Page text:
In Libya, fighting is still raging around the besieged western city of Misrata. It's also strong near the Tunisian border, where the rebel-held town of Zintan is under attack by forces loyal to Moammar Gadhafi.
But one area that has been out of the headlines recently is in the east — where the battle lines are static and neither the rebels nor Gadhafi's forces can advance.
On the western edge of Ajdabiya, about 25 miles away from the front line, there's an eerie quality. The only vehicles in sight are rebel-driven pickup trucks with weapons mounted on the back. There seems to be no sense of momentum in this part of the conflict.
Despite rebel propaganda that front-line fighters are now highly trained former soldiers, the men here are volunteers from all walks of life with seemingly little experience.
Ibrahim Nass, a former taxi driver who is manning a checkpoint near the front lines, has been here for about six weeks.
But something crucial has changed: He says the rebels are now coordinating with NATO.
NATO, Nass says, has told the rebels not to advance, so now their lines are holding just outside the city. He says the advantage is that the new buffer zone keeps the rebels and civilians safe. The downside is that a stalemate is settling in.
But Nass says the rebels have gotten the go-ahead for a new offensive toward the town of Brega in the coming days.
Stay Or Go?
At Ajdabiya's main hospital, doctors confirm they are bracing for a new round of fighting. Right now though, the hospital halls, which were once stained with blood, are spotless and empty.
Ajdabiya has been won and lost several times since the uprising began, and the hospital bears the scars: It is pockmarked with bullet holes. Mohammed Abdul Karim, a doctor who has been working here throughout the conflict, says that before the rebellion the hospital had a staff of 130.
Now, "about seven or eight doctors only in the hospital stay with us here," he says. "I am from Ajdabiya, and so we should stay."
But this front-line city is a ghost town now. Everything is shuttered. Buildings have holes in them from tank rounds; the streets are littered with twisted metal from the remains of the tanks shattered in NATO airstrikes.
One of the few concentrations of people is at the bakery, one of the few shops open in the city. Salah Mohammed is standing in line. The 25-year-old is staying alone at his house to protect it from looters.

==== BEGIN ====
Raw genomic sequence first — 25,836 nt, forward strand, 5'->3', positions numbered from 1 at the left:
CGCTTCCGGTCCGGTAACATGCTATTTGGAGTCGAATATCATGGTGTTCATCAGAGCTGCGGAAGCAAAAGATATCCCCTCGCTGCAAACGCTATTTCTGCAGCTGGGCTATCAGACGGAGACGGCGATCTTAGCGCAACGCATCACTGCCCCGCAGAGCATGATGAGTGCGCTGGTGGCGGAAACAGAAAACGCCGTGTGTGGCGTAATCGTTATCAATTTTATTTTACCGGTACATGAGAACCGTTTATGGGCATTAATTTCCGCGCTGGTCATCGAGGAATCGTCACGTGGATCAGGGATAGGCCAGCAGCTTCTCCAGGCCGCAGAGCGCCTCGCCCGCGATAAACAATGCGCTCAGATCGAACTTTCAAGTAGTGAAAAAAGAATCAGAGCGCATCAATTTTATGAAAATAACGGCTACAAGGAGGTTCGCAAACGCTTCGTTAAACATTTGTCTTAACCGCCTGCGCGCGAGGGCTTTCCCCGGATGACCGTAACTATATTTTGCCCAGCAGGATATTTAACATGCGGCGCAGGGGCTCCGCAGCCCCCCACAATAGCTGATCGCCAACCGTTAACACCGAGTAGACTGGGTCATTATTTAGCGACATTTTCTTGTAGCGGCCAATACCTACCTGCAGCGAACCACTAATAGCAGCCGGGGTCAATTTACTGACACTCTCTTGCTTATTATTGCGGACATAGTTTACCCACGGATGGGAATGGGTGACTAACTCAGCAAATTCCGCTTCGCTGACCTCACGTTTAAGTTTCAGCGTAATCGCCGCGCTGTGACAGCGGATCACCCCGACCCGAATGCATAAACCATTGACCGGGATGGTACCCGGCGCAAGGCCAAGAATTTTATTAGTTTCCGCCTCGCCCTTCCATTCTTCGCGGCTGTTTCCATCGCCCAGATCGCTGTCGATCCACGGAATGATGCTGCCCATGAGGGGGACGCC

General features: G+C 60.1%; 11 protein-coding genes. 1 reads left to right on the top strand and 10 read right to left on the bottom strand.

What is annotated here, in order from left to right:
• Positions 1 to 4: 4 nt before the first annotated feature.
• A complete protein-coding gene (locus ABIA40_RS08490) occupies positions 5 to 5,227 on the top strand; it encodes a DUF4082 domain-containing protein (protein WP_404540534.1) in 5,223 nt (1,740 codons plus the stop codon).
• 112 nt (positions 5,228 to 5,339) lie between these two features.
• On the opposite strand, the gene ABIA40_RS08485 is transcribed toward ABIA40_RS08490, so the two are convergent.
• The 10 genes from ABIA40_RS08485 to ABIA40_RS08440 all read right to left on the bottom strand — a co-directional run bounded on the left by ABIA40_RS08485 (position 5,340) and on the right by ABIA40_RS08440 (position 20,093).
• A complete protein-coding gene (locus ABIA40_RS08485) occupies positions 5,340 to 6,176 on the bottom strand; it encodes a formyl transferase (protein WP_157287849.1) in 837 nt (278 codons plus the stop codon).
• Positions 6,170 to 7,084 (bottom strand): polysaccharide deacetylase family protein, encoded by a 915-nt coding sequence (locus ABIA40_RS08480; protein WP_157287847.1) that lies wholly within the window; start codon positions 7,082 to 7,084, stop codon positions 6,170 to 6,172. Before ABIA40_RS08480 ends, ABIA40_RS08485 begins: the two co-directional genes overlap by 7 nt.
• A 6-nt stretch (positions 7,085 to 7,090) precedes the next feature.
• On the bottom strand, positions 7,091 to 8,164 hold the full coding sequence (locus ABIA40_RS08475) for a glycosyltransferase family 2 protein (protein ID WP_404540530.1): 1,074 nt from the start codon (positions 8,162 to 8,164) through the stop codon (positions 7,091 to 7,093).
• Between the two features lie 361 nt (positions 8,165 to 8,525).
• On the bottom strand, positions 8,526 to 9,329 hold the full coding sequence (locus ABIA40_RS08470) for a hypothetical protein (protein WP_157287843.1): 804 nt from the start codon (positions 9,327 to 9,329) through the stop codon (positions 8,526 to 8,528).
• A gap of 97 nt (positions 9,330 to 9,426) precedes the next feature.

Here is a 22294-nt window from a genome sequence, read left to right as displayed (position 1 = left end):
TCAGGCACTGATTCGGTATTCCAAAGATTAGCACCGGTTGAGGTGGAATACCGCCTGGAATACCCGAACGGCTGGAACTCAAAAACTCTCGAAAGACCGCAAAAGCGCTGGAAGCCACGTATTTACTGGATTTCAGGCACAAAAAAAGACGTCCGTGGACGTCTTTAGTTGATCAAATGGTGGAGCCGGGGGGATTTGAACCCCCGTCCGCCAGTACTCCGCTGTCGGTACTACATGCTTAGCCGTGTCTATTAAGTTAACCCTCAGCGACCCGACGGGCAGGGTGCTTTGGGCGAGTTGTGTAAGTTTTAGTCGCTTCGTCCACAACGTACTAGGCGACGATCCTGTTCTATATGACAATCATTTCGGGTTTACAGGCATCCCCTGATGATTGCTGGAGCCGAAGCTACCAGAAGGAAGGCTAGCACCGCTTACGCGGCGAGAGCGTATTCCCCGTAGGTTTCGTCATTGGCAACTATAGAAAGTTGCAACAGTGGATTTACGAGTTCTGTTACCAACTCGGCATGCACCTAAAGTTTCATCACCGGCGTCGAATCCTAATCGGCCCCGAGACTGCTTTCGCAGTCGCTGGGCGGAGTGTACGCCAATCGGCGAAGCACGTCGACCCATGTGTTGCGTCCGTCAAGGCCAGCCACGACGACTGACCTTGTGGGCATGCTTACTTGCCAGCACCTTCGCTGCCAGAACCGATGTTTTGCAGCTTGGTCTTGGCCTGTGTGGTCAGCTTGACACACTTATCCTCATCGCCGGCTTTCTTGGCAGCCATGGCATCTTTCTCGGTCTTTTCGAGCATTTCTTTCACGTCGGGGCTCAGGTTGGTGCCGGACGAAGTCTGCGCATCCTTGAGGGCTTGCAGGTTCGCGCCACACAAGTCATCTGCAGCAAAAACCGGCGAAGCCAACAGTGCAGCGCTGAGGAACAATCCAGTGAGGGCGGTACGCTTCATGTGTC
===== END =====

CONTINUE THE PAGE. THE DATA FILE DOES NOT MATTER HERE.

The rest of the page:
The situation is very unstable, Mohammed says, adding there is no safety and there are shortages of everything, including gas, food and water.
Almost everyone has fled to the rebel stronghold of Benghazi, about a two-hour drive away. Mohammed left, too, the last time Gadhafi's troops took the city.
He's worried Gadhafi's forces, located just a few dozen miles to the west, could come back at any moment.
And with a possible new offensive in the works here, Mohammed says he will flee his home once again, if the fighting comes back to Ajdabiya.
BLOCK: One frontline that has been out of the headlines recently is in the east and that's where NPR's Lourdes Garcia-Navarro reports from today.
LOURDES GARCIA: Ibrahim Nass(ph) is manning a checkpoint near the front lines.
GARCIA: What did you used to do, Ibrahim? Were you always a soldier or...
IBRAHIM NASS: Drive taxi.
GARCIA: At Ajdabiya's main hospital, doctors confirm they are bracing for a new round of fighting. Right now, though, the hospital's halls, which were once stained with blood, are spotless and empty.
MOHAMMED ABDUL KARIM: It is quiet. This is quiet.
GARCIA: Ajdabiya has been won and lost several times since the uprising began. The hospital bears the scars. It's pockmarked with bullet holes. Dr. Mohammed Abdul Karim has been working here throughout. Before the rebellion the hospital had a staff of 130, but now...
ABDUL KARIM: About seven or eight doctor only in the hospital stay with us here.
GARCIA: And you're staying here, though.
ABDUL KARIM: Yes, yes.
GARCIA: Why are you staying here?
ABDUL KARIM: I am from Ajdabiya, and so you should stay.
GARCIA: Almost everyone has fled to the rebel stronghold of Benghazi, about two-hour's drive away. He left, too, the last time Gadhafi's troops took the city. Salah Mohammed says Gadhafi's troops are still only a few dozen miles to the west.
GARCIA: Lourdes Garcia-Navarro, NPR News. Transcript provided by NPR, Copyright NPR.